In the case of Sebastian vs R. Jawaharaj, it was held that the accused was liable for cheating and forgery under section 420 and 465 of IPC respectively as he cheated on the complainant by providing faulty services to him but still no benefit was enjoyed by the accused after providing faulty services but because of it the complainant suffered from losses.
Even if the accused does not earn a profit or enjoys a benefit but the complainant suffers a loss then the complainant can bring an action for cheating under IPC.
Sustaining Loss, not a Criterion for Establishing the Offence of Cheating
Under sec 420 of IPC, only a person who is not a consumer of the said cheated goods or did not purchase the services or goods for commercial and selling purpose or is not entitled to enjoy the benefits from the goods or services is not entitled to sue the accused for cheating under IPC. A consumer or a person entitled to benefit from the goods or services can sue the accused for the offence of cheating irrelative of the fact whether any loss was suffered by him or not. Even if the complainant does not sustain a loss, he can still bring a lawsuit under IPC for cheating.
Civil Liability versus Criminal Liability
The intention of the accused is an important aspect to constitute the offence of cheating. It is often seen that in issues relating to commercial transactions, it becomes difficult to separate the offence in terms of civil and criminal liability. The main difference between a criminal cause of action and a civil one is that of intention. If the accused does an act knowingly and intentionally in order to induce the other person then the accused can be held liable for criminal liability. In case the accused does an act after the dispute arose and not pre-planned his act deliberately then he will be liable for civil liability.
In the case of Nageshwar Prasad Sinha V Narayan Singh, the respondent entered into an agreement with the accused. A part of the payment was given in exchange for the possession which was delivered to accused. The accused then failed to make the full payment for the delivery of possession as it was agreed upon by him. The respondent also didn’t complete the legal formalities in relation to the delivery of possession as he did not receive full payment for it. The accused filed a civil suit for specific performance against the respondent. The respondent filed a criminal complaint against accused under Section 420 of the IPC. The court held that the liability of the accused was of civil nature and not a criminal one as the accused made a part of the payment for delivery of possession and it cannot be proved that his intention was to cheat from the very beginning.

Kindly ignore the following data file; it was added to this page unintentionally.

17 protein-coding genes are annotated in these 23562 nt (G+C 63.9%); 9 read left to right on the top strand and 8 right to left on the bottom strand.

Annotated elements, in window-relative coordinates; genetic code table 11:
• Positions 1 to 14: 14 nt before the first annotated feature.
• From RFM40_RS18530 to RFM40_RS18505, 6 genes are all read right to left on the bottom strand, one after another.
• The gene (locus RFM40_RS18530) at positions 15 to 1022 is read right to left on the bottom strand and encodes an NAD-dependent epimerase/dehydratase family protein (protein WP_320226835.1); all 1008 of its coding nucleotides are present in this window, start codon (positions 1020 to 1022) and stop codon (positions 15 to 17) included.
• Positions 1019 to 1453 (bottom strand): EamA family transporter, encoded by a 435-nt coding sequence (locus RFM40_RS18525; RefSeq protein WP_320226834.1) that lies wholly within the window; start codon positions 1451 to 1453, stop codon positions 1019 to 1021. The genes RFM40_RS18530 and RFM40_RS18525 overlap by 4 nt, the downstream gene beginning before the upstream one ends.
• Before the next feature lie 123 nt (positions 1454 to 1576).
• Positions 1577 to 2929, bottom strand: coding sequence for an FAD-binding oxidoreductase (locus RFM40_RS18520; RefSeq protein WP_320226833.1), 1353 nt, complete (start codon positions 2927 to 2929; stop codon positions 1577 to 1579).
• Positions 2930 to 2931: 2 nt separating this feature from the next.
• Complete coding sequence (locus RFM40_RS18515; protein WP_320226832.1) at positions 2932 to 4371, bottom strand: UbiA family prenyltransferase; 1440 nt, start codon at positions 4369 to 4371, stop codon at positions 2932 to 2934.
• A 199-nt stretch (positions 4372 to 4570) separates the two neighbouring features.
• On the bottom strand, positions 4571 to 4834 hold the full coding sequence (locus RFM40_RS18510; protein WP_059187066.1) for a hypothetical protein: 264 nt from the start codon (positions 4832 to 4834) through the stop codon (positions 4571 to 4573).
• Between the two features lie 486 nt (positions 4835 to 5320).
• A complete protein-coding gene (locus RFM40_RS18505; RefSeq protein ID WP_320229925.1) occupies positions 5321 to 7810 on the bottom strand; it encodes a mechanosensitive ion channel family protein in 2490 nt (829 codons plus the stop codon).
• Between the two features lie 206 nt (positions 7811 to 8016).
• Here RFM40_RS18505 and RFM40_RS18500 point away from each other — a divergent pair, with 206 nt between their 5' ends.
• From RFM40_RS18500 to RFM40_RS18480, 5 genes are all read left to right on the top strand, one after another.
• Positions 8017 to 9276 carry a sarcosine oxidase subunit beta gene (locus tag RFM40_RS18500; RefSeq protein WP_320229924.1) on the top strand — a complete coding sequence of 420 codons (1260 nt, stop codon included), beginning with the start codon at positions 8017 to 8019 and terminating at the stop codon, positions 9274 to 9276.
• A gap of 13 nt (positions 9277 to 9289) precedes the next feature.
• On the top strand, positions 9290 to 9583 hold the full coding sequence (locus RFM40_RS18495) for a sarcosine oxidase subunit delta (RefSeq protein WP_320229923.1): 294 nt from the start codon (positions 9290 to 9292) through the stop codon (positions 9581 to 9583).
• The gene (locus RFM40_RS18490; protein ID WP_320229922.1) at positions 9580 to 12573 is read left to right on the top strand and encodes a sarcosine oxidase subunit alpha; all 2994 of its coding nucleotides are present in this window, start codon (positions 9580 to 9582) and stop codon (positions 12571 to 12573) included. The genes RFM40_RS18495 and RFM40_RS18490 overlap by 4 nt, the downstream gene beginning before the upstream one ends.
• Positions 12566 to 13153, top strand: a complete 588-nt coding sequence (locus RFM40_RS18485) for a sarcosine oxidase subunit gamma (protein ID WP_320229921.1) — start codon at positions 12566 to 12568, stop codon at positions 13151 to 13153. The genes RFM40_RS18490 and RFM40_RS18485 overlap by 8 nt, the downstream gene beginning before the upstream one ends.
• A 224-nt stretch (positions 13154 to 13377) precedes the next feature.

The difference between civil and criminal liability can be ascertained by the intention of the accused. The intention of the accused at the time of inducement should be taken into consideration to decide whether the liability of the accused will a civil or criminal liability. Mere breach of contract cannot be considered to be cheating under Section 420 of IPC unless it is proved that dishonest intention was present from the very beginning of the transaction.
Vexatious Criminal Proceeding in Civil Dispute: Imposition of Costs
Vexatious litigation is an action which is brought by a party to harass another party. It is a lawsuit which is solely brought to harass or burden the other party by filing a meritless suit. Vexatious proceedings are considered as an abuse of judicial procedures. The accused is charged with costs in order to compensate the other party for the harassment which was caused by vexatious proceedings.
The provision for imposition of costs on the accused on the vexatious criminal proceeding in a civil dispute is included under Section 35A of the Civil Procedure Code. If the court is satisfied that the criminal proceeding is brought by the accused by a vexatious motive then the court can impose compensatory costs under this section on the accused for the harassment which the respondent suffered because of the proceeding.
This section applies to suits which are brought with the vexatious motive and to the appeals or revisions. The maximum cost which can be imposed by the court under this Section is Rs 3000 and no appeal lies against an order by the court for compensatory costs.
Punishment for Cheating
Cheating and Dishonestly Inducing Delivery of Property
According Sec 420 of IPC when a person cheats and thereby dishonestly induces the other person who is deceived to deliver any property to any other person or makes, alters or destroys the whole or any part of a valuable security, or anything which is signed or sealed, and which is capable of being converted into a valuable security, shall be punished with imprisonment of either description for a term which may extend to seven years, and shall also be liable to fine. Sec 420 of IPC is an aggravated form of cheating.
Simple cheating is punishable under Section 417 of IPC. Section 417 of IPC states that whoever is held liable for the offence of cheating shall be punished with imprisonment for a term which may extend to one year or with fine, or with both fine and imprisonment.
In case where there is delivery or destruction of any property or alteration or destruction of any valuable security from the act of the person who is deceiving, the offence is punishable under Section 420 of the IPC.
Under Section 420 of IPC, it is necessary to prove that the complainant was acting on a representation which was a false representation and the accused had a dishonest intention for it.